4. Abstract The Integrated Carbon Observation System Research Infrastructure aims to provide long-term, continuous observations of sources and sinks of greenhouse gases such as carbon dioxide, methane, nitrous oxide, and water vapour. At ICOS ecosystem stations, the principal technique for measurements of ecosystem-atmosphere exchange of GHGs is the eddy-covariance technique. The establishment and setup of an eddy-covariance tower have to be carefully reasoned to ensure high quality flux measurements being representative of the investigated ecosystem and comparable to measurements at other stations. To fulfill the requirements needed for flux determination with the eddy-covariance technique, variations in GHG concentrations have to be measured at high frequency, simultaneously with the wind velocity, in order to fully capture turbulent fluctuations. This requires the use of high-frequency gas analysers and ultrasonic anemometers. In addition, to analyse flux data with respect to environmental conditions but also to enable corrections in the post-processing procedures, it is necessary to measure additional abiotic variables in close vicinity to the flux measurements. Here we describe the standards the ICOS ecosystem station network has adopted for GHG flux measurements with respect to the setup of instrumentation on towers to maximize measurement precision and accuracy while allowing for flexibility in order tomore »observe specific ecosystem features.« less
  5. This paper describes the formation of, and initial results for, a new FLUXNET coordination network for ecosystem-scale methane (CH 4 ) measurements at 60 sites globally, organized by the Global Carbon Project in partnership with other initiatives and regional flux tower networks. The objectives of the effort are presented along with an overview of the coverage of eddy covariance (EC) CH 4 flux measurements globally, initial results comparing CH 4 fluxes across the sites, and future research directions and needs. Annual estimates of net CH 4 fluxes across sites ranged from −0.2 ± 0.02 g C m –2 yr –1 for an upland forest site to 114.9 ± 13.4 g C m –2 yr –1 for an estuarine freshwater marsh, with fluxes exceeding 40 g C m –2 yr –1 at multiple sites. Average annual soil and air temperatures were found to be the strongest predictor of annual CH 4 flux across wetland sites globally. Water table position was positively correlated with annual CH 4 emissions, although only for wetland sites that were not consistently inundated throughout the year. The ratio of annual CH 4 fluxes to ecosystem respiration increased significantly with mean site temperature. Uncertainties in annual CH 4more »estimates due to gap-filling and random errors were on average ±1.6 g C m –2 yr –1 at 95% confidence, with the relative error decreasing exponentially with increasing flux magnitude across sites. Through the analysis and synthesis of a growing EC CH 4 flux database, the controls on ecosystem CH 4 fluxes can be better understood, used to inform and validate Earth system models, and reconcile differences between land surface model- and atmospheric-based estimates of CH 4 emissions.« less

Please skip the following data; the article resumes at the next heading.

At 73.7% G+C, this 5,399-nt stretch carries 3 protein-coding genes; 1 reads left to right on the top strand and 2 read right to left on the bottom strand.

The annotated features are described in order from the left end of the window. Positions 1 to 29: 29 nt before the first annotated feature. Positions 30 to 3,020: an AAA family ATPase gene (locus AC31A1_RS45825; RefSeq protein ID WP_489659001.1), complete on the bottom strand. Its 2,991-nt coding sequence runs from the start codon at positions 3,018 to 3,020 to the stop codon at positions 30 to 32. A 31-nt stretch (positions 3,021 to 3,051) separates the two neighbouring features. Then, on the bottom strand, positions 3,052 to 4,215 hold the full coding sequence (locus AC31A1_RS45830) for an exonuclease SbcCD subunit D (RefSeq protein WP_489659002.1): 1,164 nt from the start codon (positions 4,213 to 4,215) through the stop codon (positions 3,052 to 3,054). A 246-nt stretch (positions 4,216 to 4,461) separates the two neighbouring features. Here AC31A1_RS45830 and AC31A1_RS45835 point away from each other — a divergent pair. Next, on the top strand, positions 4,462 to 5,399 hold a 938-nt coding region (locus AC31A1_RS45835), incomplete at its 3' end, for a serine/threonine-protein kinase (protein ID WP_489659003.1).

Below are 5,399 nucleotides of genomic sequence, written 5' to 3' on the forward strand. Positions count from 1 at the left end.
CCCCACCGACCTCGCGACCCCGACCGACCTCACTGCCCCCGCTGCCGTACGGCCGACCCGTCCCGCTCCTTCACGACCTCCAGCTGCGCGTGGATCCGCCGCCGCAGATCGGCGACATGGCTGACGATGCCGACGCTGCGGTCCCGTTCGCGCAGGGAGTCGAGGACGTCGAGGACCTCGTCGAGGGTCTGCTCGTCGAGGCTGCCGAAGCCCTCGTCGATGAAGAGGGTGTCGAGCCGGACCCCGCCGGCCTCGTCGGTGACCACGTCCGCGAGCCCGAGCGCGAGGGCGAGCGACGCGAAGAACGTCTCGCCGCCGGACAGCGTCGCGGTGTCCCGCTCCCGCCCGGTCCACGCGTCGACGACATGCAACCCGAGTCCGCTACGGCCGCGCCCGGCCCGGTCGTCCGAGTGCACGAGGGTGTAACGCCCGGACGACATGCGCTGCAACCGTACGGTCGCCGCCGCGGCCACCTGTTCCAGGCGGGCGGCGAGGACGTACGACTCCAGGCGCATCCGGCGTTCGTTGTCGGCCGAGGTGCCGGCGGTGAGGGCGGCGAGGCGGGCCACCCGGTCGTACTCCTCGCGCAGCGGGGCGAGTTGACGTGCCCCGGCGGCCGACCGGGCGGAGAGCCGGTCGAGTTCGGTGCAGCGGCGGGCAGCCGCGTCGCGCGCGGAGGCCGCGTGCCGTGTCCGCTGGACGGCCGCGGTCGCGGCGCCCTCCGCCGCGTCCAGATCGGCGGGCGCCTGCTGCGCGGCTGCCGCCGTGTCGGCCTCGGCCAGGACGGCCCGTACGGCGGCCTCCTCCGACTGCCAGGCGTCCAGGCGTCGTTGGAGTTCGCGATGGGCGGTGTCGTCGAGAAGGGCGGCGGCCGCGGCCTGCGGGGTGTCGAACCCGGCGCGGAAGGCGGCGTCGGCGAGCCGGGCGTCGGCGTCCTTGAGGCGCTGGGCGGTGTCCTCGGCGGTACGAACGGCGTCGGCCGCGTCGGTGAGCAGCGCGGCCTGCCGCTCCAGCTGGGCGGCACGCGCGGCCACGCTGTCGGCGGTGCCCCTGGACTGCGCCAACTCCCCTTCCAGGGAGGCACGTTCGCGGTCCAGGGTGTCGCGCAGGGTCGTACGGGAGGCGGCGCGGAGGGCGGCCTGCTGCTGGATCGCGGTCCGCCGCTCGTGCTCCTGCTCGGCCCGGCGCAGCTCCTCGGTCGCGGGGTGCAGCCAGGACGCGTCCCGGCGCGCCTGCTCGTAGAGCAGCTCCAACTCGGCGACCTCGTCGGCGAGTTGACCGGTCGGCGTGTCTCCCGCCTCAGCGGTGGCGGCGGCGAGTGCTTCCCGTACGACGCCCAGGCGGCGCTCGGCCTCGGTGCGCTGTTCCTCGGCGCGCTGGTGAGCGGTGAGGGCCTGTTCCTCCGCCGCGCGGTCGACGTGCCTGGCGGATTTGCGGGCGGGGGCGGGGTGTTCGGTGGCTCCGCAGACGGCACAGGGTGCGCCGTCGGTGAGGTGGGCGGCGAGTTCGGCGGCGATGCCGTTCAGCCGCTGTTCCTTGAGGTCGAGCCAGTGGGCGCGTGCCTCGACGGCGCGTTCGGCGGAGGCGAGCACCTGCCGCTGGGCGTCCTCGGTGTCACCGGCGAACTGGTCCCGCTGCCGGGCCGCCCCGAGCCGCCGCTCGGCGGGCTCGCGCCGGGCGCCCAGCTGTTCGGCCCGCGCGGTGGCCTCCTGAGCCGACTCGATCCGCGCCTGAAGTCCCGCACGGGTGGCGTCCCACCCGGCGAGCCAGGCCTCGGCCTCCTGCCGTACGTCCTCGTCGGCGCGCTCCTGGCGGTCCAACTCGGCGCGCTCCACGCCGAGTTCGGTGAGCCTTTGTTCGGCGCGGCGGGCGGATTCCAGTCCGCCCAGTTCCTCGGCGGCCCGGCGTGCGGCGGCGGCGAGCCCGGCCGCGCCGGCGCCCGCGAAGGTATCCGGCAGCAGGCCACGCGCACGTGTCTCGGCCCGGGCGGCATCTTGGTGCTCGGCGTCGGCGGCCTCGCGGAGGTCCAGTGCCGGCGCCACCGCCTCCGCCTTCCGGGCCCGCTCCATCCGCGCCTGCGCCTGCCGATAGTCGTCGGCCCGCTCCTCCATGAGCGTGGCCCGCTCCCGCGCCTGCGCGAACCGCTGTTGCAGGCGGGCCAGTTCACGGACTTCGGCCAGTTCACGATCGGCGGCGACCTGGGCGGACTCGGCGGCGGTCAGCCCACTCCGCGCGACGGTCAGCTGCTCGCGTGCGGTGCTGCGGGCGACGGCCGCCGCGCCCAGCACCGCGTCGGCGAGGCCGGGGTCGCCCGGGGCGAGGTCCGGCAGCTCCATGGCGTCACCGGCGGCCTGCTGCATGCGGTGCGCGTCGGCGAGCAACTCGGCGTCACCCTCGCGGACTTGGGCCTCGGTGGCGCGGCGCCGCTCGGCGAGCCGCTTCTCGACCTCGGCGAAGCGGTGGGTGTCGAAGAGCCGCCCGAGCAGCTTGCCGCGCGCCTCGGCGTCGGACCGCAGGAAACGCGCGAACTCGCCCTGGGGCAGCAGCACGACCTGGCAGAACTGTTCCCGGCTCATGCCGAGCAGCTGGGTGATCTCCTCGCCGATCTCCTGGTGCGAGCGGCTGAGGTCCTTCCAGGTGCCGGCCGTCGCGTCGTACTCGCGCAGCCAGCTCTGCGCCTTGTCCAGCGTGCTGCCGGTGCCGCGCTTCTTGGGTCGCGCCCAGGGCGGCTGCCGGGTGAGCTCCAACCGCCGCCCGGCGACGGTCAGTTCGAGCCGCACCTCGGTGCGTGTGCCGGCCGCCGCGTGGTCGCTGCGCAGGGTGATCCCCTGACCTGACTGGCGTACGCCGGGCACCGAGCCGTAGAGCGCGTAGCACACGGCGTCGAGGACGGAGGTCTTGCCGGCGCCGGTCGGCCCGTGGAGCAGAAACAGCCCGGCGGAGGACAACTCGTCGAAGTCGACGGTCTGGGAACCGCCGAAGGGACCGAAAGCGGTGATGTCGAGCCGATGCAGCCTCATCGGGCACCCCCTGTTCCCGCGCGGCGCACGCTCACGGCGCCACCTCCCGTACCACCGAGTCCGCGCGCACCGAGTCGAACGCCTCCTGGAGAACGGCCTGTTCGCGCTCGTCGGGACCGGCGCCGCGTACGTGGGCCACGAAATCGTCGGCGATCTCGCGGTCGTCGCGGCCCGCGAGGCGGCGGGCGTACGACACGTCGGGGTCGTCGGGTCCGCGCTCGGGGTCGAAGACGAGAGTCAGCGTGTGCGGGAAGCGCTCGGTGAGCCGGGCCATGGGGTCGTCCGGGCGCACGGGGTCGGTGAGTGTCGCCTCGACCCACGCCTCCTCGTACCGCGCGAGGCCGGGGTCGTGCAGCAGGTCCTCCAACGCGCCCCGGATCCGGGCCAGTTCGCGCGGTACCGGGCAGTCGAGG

6. Abstract. Methane (CH4) emissions from natural landscapes constituteroughly half of global CH4 contributions to the atmosphere, yet largeuncertainties remain in the absolute magnitude and the seasonality ofemission quantities and drivers. Eddy covariance (EC) measurements ofCH4 flux are ideal for constraining ecosystem-scale CH4emissions due to quasi-continuous and high-temporal-resolution CH4flux measurements, coincident carbon dioxide, water, and energy fluxmeasurements, lack of ecosystem disturbance, and increased availability ofdatasets over the last decade. Here, we (1) describe the newly publisheddataset, FLUXNET-CH4 Version 1.0, the first open-source global dataset ofCH4 EC measurements (available at, last access: 7 April 2021). FLUXNET-CH4includes half-hourly and daily gap-filled and non-gap-filled aggregatedCH4 fluxes and meteorological data from 79 sites globally: 42freshwater wetlands, 6 brackish and saline wetlands, 7 formerly drainedecosystems, 7 rice paddy sites, 2 lakes, and 15 uplands. Then, we (2) evaluate FLUXNET-CH4 representativeness for freshwater wetland coverageglobally because the majority of sites in FLUXNET-CH4 Version 1.0 arefreshwater wetlands which are a substantial source of total atmosphericCH4 emissions; and (3) we provide the first global estimates of theseasonal variability and seasonality predictors of freshwater wetlandCH4 fluxes. Our representativeness analysis suggests that thefreshwater wetland sites in the dataset cover global wetland bioclimaticattributes (encompassing energy, moisture, and vegetation-relatedparameters) in arctic, boreal, and temperate regions but only sparselycovermore »humid tropical regions. Seasonality metrics of wetland CH4emissions vary considerably across latitudinal bands. In freshwater wetlands(except those between 20∘ S to 20∘ N) the spring onsetof elevated CH4 emissions starts 3 d earlier, and the CH4emission season lasts 4 d longer, for each degree Celsius increase in meanannual air temperature. On average, the spring onset of increasing CH4emissions lags behind soil warming by 1 month, with very few sites experiencingincreased CH4 emissions prior to the onset of soil warming. Incontrast, roughly half of these sites experience the spring onset of risingCH4 emissions prior to the spring increase in gross primaryproductivity (GPP). The timing of peak summer CH4 emissions does notcorrelate with the timing for either peak summer temperature or peak GPP.Our results provide seasonality parameters for CH4 modeling andhighlight seasonality metrics that cannot be predicted by temperature or GPP(i.e., seasonality of CH4 peak). FLUXNET-CH4 is a powerful new resourcefor diagnosing and understanding the role of terrestrial ecosystems andclimate drivers in the global CH4 cycle, and future additions of sitesin tropical ecosystems and site years of data collection will provide addedvalue to this database. All seasonality parameters are available at (Delwiche et al., 2021).Additionally, raw FLUXNET-CH4 data used to extract seasonality parameterscan be downloaded from (last access: 7 April 2021), and a completelist of the 79 individual site data DOIs is provided in Table 2 of this paper.« less